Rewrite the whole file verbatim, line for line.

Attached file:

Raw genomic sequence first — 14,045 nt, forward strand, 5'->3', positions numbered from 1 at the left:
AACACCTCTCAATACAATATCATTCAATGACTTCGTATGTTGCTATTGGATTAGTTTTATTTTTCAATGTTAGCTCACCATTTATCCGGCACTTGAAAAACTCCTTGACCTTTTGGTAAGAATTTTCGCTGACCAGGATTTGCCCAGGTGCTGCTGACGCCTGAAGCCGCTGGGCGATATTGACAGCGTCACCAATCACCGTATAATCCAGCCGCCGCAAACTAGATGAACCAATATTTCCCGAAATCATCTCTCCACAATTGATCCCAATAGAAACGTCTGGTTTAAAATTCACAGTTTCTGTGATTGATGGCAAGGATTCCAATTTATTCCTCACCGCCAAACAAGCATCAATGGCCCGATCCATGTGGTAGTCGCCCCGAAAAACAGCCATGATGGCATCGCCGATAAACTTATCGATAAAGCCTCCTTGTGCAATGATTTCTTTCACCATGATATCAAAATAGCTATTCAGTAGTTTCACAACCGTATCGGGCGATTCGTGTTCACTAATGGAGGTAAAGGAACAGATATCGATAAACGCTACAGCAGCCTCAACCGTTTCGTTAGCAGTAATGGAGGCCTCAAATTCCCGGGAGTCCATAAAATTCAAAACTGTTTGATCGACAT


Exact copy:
Raw genomic sequence first — 14,045 nt, forward strand, 5'->3', positions numbered from 1 at the left:
AACACCTCTCAATACAATATCATTCAATGACTTCGTATGTTGCTATTGGATTAGTTTTATTTTTCAATGTTAGCTCACCATTTATCCGGCACTTGAAAAACTCCTTGACCTTTTGGTAAGAATTTTCGCTGACCAGGATTTGCCCAGGTGCTGCTGACGCCTGAAGCCGCTGGGCGATATTGACAGCGTCACCAATCACCGTATAATCCAGCCGCCGCAAACTAGATGAACCAATATTTCCCGAAATCATCTCTCCACAATTGATCCCAATAGAAACGTCTGGTTTAAAATTCACAGTTTCTGTGATTGATGGCAAGGATTCCAATTTATTCCTCACCGCCAAACAAGCATCAATGGCCCGATCCATGTGGTAGTCGCCCCGAAAAACAGCCATGATGGCATCGCCGATAAACTTATCGATAAAGCCTCCTTGTGCAATGATTTCTTTCACCATGATATCAAAATAGCTATTCAGTAGTTTCACAACCGTATCGGGCGATTCGTGTTCACTAATGGAGGTAAAGGAACAGATATCGATAAACGCTACAGCAGCCTCAACCGTTTCGTTAGCAGTAATGGAGGCCTCAAATTCCCGGGAGTCCATAAAATTCAAAACTGTTTGATCGACAT